IOWA SUPREME COURT ATTORNEY DISCIPLINARY BOARD, Complainant, v. William Michael VILMONT, Respondent.
-- April 06, 2012
Charles L. Harrington and Elizabeth E. Quinlan, Des Moines, for complainant.William M. Vilmont, Camanche, pro se.
The Iowa Supreme Court Attorney Disciplinary Board brought a complaint against William Vilmont alleging multiple violations of the Iowa Rules of Professional Conduct after he charged and collected a minimum fee from a client for his representative services in a criminal case. A division of the Grievance Commission of the Supreme Court of Iowa found Vilmont violated the rules and recommended we suspend his license to practice law for a period of thirty days. On our de novo review, we find Vilmont violated the rules of professional conduct. We suspend Vilmont's license to practice law for a period of thirty days.
I. Background Facts and Proceedings.
William M. Vilmont is a lawyer licensed to practice law in Iowa. He maintained an office in Clinton where he practiced law until May 2010. At that time, he discontinued his practice and closed his office. The events of this disciplinary proceeding occurred during the months prior to the time Vilmont stopped practicing law. Vilmont has no record of prior discipline, but did receive a letter of admonition from the Board in 1994 for representing codefendants in a criminal case without properly disclosing the conflict of interest.
On January 11, 2010, Vilmont entered into an attorney-client relationship with an individual named Scott Halverson. Halverson had been charged by state authorities with the crime of enticing a minor. Vilmont agreed to represent Halverson in the state criminal proceeding. Halverson signed a written fee contract prepared by Vilmont. Under the terms of the agreement, Halverson agreed to pay Vilmont $225 per hour for his services and further agreed to give Vilmont a retainer of $2500. Additionally, the contract provided for a minimum attorney fee of $2500. Vilmont customarily charged a minimum fee for his services in all criminal cases. Halverson's father, Keith Halverson, gave Vilmont a retainer of $2500. The retainer was placed in a trust account maintained by Vilmont.
Following the initial client conference, Vilmont entered a written appearance on behalf of Halverson in the criminal case and filed a waiver of the preliminary hearing. On January 25, 2010, the district court dismissed the charges against Halverson. The dismissal was entered at the request of the State. The State asked the court to dismiss the charges after it learned federal authorities had filed charges against Halverson in federal court involving the same matter. Vilmont did not represent Halverson in the federal criminal proceeding.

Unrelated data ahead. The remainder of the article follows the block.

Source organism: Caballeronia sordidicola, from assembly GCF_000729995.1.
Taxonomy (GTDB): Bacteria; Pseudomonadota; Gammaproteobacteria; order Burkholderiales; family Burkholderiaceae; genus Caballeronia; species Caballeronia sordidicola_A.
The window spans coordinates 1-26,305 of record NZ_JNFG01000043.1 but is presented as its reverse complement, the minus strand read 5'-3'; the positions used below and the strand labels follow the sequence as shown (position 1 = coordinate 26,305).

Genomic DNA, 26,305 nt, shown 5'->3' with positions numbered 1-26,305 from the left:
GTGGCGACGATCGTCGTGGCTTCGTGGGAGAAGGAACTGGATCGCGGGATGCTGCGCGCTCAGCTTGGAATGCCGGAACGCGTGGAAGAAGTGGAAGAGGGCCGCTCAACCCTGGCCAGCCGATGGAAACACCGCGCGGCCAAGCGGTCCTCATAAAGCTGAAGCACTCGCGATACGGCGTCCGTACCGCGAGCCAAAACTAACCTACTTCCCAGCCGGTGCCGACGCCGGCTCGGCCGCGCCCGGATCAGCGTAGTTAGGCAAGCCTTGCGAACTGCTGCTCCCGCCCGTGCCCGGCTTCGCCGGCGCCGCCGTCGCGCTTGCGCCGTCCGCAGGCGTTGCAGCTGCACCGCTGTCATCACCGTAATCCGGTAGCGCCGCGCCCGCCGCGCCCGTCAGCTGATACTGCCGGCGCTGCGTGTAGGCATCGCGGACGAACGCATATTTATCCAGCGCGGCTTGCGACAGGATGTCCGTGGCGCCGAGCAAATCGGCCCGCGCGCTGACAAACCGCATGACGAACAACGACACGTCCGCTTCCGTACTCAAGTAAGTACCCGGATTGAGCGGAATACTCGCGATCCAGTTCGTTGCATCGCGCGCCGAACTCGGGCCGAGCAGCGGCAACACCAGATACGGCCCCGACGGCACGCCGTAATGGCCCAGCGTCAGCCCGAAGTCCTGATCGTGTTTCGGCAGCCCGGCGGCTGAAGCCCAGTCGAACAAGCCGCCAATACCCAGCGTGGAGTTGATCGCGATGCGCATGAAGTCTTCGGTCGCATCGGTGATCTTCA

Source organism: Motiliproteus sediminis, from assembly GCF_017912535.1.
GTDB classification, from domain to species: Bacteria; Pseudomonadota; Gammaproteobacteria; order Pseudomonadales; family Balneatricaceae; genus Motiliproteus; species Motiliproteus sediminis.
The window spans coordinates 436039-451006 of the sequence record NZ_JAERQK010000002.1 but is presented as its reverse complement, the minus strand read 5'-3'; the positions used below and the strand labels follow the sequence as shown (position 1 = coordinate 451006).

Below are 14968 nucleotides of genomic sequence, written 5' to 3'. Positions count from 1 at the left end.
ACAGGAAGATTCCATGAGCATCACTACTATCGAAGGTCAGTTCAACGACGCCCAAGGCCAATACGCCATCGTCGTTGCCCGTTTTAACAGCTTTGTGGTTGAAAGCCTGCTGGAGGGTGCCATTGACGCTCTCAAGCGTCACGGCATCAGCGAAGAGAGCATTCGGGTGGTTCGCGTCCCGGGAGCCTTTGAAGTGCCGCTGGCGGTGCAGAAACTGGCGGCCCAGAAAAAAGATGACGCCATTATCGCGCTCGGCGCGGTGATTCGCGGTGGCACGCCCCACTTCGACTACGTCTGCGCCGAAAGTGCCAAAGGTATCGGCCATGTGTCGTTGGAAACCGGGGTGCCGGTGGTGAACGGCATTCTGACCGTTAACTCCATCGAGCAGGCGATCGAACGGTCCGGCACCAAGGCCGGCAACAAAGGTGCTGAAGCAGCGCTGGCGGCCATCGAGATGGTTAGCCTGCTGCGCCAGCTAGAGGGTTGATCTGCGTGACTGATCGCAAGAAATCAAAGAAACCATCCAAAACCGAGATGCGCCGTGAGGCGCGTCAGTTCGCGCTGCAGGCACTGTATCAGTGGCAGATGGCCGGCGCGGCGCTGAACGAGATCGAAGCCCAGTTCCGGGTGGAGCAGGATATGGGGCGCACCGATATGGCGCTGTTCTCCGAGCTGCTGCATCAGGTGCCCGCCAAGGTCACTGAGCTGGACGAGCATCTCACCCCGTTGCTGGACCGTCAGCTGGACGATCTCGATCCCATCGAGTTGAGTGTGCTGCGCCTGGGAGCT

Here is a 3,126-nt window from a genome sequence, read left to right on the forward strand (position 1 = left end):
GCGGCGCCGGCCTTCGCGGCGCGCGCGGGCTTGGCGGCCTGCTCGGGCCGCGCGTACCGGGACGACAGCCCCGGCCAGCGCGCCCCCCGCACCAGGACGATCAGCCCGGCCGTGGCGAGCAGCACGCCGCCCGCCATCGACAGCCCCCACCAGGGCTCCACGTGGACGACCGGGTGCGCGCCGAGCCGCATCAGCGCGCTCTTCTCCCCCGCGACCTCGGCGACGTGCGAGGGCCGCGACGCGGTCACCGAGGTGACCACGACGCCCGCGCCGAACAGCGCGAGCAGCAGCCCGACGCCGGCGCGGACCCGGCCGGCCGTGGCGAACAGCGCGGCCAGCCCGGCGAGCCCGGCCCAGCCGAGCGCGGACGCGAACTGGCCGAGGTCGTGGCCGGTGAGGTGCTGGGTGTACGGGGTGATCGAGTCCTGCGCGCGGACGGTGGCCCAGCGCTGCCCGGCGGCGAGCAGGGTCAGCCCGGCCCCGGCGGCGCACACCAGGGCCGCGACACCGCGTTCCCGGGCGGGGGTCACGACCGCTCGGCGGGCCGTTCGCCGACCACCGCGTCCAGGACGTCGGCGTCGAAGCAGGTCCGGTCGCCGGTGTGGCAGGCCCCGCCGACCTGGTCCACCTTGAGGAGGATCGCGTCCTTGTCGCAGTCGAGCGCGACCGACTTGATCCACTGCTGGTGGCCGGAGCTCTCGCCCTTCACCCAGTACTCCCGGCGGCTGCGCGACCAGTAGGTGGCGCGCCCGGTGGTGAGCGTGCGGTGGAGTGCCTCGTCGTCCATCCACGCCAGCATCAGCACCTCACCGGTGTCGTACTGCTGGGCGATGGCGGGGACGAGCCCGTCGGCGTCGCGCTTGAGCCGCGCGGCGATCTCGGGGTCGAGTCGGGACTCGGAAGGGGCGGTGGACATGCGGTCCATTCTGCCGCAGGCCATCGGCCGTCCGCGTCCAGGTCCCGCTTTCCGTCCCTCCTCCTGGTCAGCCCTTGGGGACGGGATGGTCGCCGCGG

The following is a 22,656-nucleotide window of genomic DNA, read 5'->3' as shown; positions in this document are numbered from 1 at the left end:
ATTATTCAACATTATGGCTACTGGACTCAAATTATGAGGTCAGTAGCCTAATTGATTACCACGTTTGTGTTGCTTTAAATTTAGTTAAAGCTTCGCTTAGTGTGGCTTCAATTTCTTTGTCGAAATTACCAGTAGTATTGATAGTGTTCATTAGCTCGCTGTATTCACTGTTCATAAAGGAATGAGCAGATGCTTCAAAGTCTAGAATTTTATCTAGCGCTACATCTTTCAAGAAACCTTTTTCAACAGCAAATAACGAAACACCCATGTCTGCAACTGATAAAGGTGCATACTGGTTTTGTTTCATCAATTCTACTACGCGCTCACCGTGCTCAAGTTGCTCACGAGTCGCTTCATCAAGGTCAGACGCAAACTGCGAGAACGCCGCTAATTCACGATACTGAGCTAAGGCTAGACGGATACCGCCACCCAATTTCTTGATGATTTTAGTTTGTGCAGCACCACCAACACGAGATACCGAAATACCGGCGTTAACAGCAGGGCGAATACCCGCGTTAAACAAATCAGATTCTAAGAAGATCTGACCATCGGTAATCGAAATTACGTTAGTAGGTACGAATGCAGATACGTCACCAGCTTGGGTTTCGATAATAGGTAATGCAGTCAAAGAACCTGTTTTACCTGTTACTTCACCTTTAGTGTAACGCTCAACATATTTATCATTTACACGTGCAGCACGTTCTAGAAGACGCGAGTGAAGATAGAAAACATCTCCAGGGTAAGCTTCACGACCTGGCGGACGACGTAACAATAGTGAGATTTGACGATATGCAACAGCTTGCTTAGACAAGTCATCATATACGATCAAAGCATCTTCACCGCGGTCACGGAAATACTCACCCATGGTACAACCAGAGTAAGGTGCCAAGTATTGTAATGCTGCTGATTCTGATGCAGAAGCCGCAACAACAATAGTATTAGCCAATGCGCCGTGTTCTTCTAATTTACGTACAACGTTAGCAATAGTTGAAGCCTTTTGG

On January 30, 2010, Vilmont withdrew the $2500 retainer from his trust account as payment for his services in representing Halverson in state court. He did not provide notice or a contemporaneous accounting to Halverson.
Subsequently, on numerous occasions, Keith Halverson asked Vilmont to return the retainer and provide an accounting. Vilmont ignored his requests until June 2010. At that time, Vilmont provided an accounting to the Board and later to Halverson. The accounting showed Vilmont worked a total of 3.7 hours in the case and charged $2500 for his services. His services included one hour for responding to the request for an accounting.
The Board charged Vilmont with numerous ethical violations. At the disciplinary hearing before the commission, Vilmont was generally uncooperative and unapologetic, but did not contest the facts. Almost defiantly, but without support, he maintained the fee he charged was not unreasonable.
The commission found Vilmont charged and collected an unreasonable fee in violation of Iowa Rule of Professional Conduct 32:1.5(a). As a result, the Board additionally found the fee was not earned when Vilmont withdrew it from his trust account, in violation of rule 32:1.15(c). The commission also found Vilmont both failed to properly deliver funds belonging to a client or third person and failed to provide a timely accounting, in violation of rule 32:1.15(d). Furthermore, the commission found Vilmont violated numerous court rules governing the operation of lawyer trust accounts when he withdrew the fee from his trust account, including failing to timely notify the client of the withdrawal and provide an accounting of the withdrawal, all in violation of rule 32:1.15(f).
II. Scope of Review.
We review attorney disciplinary actions de novo. Iowa Supreme Ct. Att'y Disciplinary Bd. v. Dolezal, 796 N.W.2d 910, 913 (Iowa 2011). We give respectful consideration to the findings and recommendations of the commission, but are not bound by them. Id. The Board must prove misconduct by a convincing preponderance of the evidence. Id.
III. Findings and Disposition.